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The U.S. Department of Defense is sending about 45 Army medical staffers to help overwhelmed Wisconsin hospitals as the COVID-19 pandemic continues to rage, Gov. Tony Evers announced Wednesday.
The incoming staffers will aid Marshfield Medical Center facilities in Marshfield, Eau Claire, Beaver Dam and Rice Lake, Evers’ office said in a press release. The Marshfield Clinic system has been tapping volunteers from the Wisconsin Emergency Assistance Volunteer Registry, but exhausted medical staff need more help as COVID-19 patients continue to arrive.
“Wisconsin’s healthcare system is strained, and our frontline healthcare workers are doing amazing work under extraordinary circumstances,” Evers said in a statement. “Many of them working back-to-back shifts in head-to-toe PPE, putting their health and safety on the line to take care of our vulnerable COVID-19 patients. This additional support is crucial and I thank the Department of Defense for providing these resources to the state.”
Molly Beck has more details for the Milwaukee Journal Sentinel.
Meanwhile, the Department of Health Services on Wednesday reported 81 new COVID-19 deaths, pushing the state’s pandemic total to 3,887 — with more than 1,000 of those deaths coming in the last three weeks.
Daily COVID-19 infection counts are hovering far below pre-Thanksgiving peaks, but that’s likely due to a dramatic decline in testing in recent weeks. Steve Elbow has that story for the Cap Times.
U.S. Army medical staff being deployed to overwhelmed Wisconsin hospitals — Milwaukee Journal Sentinel
Sharp drop in COVID-19 testing has Wisconsin officials baffled — Cap Times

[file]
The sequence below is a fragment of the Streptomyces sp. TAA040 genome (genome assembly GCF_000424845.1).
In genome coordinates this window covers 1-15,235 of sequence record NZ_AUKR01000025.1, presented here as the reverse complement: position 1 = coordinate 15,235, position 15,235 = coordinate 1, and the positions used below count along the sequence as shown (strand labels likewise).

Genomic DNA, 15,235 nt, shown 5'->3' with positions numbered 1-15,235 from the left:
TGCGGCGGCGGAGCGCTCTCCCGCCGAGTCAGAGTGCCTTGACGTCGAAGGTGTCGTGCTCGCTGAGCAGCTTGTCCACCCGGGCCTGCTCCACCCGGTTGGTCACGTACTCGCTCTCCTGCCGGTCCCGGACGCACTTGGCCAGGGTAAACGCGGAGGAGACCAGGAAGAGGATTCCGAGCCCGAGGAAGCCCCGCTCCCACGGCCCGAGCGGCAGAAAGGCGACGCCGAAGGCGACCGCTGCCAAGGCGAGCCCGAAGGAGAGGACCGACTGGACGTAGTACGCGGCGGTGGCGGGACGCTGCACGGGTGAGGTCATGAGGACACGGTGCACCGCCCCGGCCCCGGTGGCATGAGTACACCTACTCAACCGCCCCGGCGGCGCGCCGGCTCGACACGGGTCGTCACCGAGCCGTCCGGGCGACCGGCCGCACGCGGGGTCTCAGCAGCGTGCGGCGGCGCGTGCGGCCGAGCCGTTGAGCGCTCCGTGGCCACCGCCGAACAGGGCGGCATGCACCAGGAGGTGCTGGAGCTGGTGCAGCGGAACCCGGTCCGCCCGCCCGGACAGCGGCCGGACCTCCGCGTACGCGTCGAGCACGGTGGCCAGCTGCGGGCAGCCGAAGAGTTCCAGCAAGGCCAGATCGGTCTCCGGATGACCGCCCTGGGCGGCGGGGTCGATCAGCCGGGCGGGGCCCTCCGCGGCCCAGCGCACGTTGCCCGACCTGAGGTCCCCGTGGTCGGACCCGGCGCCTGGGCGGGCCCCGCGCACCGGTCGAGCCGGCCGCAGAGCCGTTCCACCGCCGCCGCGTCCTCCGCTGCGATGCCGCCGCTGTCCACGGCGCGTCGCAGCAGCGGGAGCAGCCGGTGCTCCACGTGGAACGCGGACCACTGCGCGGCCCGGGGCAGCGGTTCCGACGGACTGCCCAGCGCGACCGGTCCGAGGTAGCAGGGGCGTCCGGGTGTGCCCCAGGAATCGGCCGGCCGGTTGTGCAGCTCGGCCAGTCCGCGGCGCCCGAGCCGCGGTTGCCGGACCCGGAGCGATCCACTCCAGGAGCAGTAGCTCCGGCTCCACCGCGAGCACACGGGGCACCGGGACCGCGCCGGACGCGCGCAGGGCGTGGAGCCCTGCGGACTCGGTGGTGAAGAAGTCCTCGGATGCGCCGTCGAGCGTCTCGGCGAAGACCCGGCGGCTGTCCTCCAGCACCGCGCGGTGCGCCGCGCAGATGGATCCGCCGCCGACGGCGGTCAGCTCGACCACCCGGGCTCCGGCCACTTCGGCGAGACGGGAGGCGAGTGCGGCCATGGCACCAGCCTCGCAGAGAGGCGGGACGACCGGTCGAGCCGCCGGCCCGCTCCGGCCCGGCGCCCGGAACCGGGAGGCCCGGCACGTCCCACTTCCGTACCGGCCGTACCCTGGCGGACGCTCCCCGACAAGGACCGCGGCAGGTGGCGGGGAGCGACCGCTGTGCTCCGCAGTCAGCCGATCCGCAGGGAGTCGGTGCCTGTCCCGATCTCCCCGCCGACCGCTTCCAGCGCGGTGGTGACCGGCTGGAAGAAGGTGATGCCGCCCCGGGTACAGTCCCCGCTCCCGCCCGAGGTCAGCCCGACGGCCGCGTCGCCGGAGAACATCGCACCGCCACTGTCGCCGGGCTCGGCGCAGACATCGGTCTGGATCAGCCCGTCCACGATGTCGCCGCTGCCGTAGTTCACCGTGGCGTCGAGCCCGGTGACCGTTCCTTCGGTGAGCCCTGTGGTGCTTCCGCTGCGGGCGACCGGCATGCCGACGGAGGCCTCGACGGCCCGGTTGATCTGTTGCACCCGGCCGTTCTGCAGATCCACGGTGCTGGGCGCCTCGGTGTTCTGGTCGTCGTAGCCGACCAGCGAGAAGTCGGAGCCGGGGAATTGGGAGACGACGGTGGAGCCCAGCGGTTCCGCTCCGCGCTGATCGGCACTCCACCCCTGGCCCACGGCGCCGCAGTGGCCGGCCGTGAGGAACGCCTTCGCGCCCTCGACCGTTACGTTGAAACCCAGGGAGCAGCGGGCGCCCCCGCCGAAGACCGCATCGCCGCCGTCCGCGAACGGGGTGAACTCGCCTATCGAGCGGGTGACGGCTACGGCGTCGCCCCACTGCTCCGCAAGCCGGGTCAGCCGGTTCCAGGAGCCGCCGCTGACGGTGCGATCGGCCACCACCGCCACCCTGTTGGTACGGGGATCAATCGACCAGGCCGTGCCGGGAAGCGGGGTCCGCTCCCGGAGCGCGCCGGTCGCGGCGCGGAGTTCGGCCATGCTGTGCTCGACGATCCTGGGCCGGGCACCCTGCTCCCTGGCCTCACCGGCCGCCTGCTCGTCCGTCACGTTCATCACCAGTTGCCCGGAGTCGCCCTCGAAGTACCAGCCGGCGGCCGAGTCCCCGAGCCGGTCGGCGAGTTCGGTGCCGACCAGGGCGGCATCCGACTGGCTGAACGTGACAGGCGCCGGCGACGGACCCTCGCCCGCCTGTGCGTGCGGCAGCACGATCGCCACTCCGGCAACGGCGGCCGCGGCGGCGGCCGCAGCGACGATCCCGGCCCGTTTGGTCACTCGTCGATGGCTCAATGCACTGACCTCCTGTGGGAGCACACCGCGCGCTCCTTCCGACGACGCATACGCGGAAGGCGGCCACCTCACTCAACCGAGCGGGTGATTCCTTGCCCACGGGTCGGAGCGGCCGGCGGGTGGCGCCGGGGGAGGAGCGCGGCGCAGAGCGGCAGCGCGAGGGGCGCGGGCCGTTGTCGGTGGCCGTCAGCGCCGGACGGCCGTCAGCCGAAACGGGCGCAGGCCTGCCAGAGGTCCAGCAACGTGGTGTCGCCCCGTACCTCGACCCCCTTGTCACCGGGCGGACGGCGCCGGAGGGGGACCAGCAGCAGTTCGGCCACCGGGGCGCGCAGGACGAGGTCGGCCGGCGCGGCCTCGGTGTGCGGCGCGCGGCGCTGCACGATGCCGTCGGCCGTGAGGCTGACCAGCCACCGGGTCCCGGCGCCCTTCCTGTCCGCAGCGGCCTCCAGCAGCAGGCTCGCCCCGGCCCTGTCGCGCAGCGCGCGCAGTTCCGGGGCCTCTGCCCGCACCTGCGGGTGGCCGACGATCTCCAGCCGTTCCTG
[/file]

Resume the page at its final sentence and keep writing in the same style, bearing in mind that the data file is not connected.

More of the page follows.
‘It’s stunning’: Wisconsin nurses on working the front lines of the pandemic — WPR
Kenosha City Council calls on state to offer COVID-19 vaccine free to all state residents — Kenosha News
Months later, COVID still affecting community’s mental health — Journal Times
In Wisconsin, the wait for coronavirus vaccine is a new public health problem — WPR
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Data to note
WisContext offers these visualizations of Wisconsin COVID-19 infections, hospitalizations and deaths.
Calculate your exposure risk
In Wisconsin, even small gatherings can carry a big risk of exposure to the coronavirus, according to a nationwide tool that estimates the danger by the size of gathering and county in which it is held. Data scientists at the Georgia Institute of Technology and Stanford University developed the tool, which you can find here.
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Aaron Rodgers makes surprise appearance on Prevea staff’s Zoom meeting, thanks health care workers — Green Bay Press-Gazette
Website helps overwhelmed parents find affordable way to get help for their children learning virtually — TMJ4 News
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